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Byron Shire
December 3, 2021

Not enough passengers?

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Jillian Spring, Billinudgel

Byron Shire’s Councillor Alan Hunter’s assertion that ‘our Casino to Murwillumbah rail service’ did not have enough passengers or freight to justify it 16 years ago and that is not likely to have changed’ is totally wrong.

Just a small check on historical information/statements from MPs/ mayors/councillors, business Chambers of Commerce, business owners, and multitudes of citizens show the need for a rail service, and then consider the increased population of locals and the growing tourism industry.

With increased vehicles on the roads, this need [for rail services] is even greater, especially for connection across our massive Northern Rivers region. The disgusting assertion that subsidy fares were the main users is abhorrent – when actually country passengers cost less per person than city folk.

Our rail service was stopped only because of a very political action to ‘save’ the Labor Mini-Budget of 2004–2005; when transport minister Michael Costa stopped our train six months ahead of the promised 12 months.

The only reason our Heritage Rail (including yards) were disused was the result of allocated monies being spent elsewhere. For example, 8,000 steel sleepers along sections of our rail line were moved to the Walgett rail line, costing $315,000. And while the XPT did not carry as many passengers as the Motor Rail, it was because the timetable was changed – and the result was fewer passengers, and this was what was behind one of the so-called ‘reasons’ quoted to give credence to stopping the train service.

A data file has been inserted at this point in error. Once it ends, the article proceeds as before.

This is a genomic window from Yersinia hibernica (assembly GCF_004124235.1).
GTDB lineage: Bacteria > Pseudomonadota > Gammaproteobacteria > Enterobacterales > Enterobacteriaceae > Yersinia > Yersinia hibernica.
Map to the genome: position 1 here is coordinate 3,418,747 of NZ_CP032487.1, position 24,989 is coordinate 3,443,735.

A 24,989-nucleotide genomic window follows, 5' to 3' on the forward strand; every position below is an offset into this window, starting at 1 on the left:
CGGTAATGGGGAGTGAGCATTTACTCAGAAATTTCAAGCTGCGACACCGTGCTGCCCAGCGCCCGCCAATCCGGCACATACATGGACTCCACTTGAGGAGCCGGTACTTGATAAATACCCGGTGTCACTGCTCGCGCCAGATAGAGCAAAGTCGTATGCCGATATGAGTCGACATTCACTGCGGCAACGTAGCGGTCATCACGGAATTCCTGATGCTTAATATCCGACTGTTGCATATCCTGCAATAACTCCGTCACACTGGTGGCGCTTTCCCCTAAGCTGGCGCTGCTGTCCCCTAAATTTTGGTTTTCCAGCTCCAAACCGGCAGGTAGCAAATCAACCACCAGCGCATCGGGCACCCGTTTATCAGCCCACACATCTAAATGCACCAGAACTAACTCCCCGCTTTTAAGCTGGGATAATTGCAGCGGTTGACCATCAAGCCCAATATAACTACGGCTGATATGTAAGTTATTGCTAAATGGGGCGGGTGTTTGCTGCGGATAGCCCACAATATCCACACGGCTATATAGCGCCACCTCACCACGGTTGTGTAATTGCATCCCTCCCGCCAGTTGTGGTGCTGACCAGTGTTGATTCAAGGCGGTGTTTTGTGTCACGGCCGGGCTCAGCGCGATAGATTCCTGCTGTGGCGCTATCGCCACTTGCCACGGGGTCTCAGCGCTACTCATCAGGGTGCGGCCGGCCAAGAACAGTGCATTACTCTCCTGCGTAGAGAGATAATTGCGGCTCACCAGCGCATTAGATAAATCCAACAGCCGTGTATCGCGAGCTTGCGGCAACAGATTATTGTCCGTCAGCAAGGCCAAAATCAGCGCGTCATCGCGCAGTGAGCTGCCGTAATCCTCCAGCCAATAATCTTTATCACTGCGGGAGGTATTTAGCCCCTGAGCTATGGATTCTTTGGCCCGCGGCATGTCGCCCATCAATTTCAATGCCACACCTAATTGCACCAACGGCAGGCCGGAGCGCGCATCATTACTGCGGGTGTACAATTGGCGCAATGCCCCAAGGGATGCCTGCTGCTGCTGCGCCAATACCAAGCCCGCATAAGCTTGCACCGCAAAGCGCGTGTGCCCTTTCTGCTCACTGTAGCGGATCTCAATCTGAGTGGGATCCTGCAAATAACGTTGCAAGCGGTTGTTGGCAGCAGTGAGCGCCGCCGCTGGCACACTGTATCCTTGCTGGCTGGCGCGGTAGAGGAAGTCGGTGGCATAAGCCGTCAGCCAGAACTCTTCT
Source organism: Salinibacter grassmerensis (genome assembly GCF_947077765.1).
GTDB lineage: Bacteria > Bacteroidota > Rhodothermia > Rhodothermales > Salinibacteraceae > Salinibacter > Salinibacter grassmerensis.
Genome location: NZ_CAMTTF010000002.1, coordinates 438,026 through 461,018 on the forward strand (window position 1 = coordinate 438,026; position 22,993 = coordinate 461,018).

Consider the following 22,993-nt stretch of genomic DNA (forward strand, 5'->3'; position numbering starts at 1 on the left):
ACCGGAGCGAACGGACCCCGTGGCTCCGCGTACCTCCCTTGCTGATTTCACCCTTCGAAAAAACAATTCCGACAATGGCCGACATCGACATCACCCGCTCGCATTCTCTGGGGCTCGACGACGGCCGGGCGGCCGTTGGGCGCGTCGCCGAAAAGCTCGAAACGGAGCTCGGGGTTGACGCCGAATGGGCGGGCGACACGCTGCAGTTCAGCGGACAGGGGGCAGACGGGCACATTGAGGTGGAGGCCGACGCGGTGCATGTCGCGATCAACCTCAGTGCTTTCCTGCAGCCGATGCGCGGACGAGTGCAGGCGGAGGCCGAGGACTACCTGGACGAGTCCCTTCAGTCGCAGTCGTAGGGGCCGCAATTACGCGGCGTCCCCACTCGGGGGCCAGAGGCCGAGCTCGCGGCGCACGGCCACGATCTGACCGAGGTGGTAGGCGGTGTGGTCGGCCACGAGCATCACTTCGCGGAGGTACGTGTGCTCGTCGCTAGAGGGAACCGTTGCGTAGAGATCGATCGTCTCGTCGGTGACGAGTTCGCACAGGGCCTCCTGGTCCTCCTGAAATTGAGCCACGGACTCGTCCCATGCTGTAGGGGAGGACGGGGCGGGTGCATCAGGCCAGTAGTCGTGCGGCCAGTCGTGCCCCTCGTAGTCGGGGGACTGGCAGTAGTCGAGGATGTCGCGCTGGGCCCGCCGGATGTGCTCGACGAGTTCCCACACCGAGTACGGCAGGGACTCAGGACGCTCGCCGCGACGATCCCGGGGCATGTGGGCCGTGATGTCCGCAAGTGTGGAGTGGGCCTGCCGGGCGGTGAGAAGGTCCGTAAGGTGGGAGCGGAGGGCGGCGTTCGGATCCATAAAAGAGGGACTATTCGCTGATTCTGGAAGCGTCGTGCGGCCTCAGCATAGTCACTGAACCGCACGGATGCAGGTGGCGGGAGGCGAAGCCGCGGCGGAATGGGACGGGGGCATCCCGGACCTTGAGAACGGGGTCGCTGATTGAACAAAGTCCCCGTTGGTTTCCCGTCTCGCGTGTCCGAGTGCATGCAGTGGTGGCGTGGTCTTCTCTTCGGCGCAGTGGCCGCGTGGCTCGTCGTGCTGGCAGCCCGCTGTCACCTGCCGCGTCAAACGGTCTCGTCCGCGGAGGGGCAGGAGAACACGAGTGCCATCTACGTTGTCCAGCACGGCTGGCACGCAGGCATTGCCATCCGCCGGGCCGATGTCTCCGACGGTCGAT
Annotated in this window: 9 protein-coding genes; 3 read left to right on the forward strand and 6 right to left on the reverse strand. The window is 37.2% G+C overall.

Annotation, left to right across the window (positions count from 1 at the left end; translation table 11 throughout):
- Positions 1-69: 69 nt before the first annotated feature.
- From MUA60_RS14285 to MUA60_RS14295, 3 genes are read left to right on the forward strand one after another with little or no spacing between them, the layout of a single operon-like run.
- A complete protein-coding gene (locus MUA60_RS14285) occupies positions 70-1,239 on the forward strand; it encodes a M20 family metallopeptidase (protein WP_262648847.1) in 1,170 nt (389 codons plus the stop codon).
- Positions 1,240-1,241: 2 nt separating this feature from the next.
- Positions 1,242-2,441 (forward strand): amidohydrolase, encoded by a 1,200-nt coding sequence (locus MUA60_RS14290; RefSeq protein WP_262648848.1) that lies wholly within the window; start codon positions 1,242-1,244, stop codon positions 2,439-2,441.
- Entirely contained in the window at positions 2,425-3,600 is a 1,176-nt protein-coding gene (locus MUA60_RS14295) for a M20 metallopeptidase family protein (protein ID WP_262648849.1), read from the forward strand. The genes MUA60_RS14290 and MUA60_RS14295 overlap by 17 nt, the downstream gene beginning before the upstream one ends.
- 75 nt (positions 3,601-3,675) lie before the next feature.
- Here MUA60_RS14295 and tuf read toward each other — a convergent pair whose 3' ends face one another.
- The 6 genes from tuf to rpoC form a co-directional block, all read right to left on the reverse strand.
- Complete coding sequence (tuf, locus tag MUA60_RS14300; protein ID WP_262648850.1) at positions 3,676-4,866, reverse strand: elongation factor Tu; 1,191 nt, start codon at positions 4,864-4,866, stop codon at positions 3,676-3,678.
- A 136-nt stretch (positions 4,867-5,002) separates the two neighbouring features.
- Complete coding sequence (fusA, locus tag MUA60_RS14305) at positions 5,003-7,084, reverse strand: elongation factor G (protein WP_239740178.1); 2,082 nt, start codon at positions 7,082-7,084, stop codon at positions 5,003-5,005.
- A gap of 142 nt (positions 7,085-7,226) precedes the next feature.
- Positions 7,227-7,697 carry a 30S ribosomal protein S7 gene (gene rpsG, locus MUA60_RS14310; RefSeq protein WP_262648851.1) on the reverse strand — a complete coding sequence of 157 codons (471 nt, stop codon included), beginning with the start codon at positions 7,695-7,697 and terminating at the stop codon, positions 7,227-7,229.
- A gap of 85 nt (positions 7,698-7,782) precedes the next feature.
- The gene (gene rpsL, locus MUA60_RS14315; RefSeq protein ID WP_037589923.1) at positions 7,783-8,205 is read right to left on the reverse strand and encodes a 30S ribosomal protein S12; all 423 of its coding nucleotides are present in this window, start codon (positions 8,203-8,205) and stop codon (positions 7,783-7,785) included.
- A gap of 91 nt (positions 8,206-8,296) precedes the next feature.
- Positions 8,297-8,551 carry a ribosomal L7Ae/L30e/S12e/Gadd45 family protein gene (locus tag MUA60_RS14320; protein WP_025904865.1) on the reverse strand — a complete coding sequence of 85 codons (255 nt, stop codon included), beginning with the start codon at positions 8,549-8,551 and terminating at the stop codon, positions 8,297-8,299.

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  1. Like most rail advocates, Jillian is big on claims and small on evidence. I met the train several times in Murwillumbah and Lismore in the 1990s. A handful of passengers would get off. Most looked like pensioners. There is no way it lost less money than metropolitan trains that carry over a million passengers per day.

    Basing claims about usage on decades old numbers is pointless. Affordable air travel, modern comfortable cars and the M1 completely changed what trains were competing with. Less people than ever would use the train now.

    The change to the XPT was a response to changing circumstances. The timetable on a daily cycle from Sydney and back had a lot more to consider than the small number of passengers on a distant branch line. Claiming that it was changed specifically to make it less attractive for passengers up here is ridiculous paranoia.


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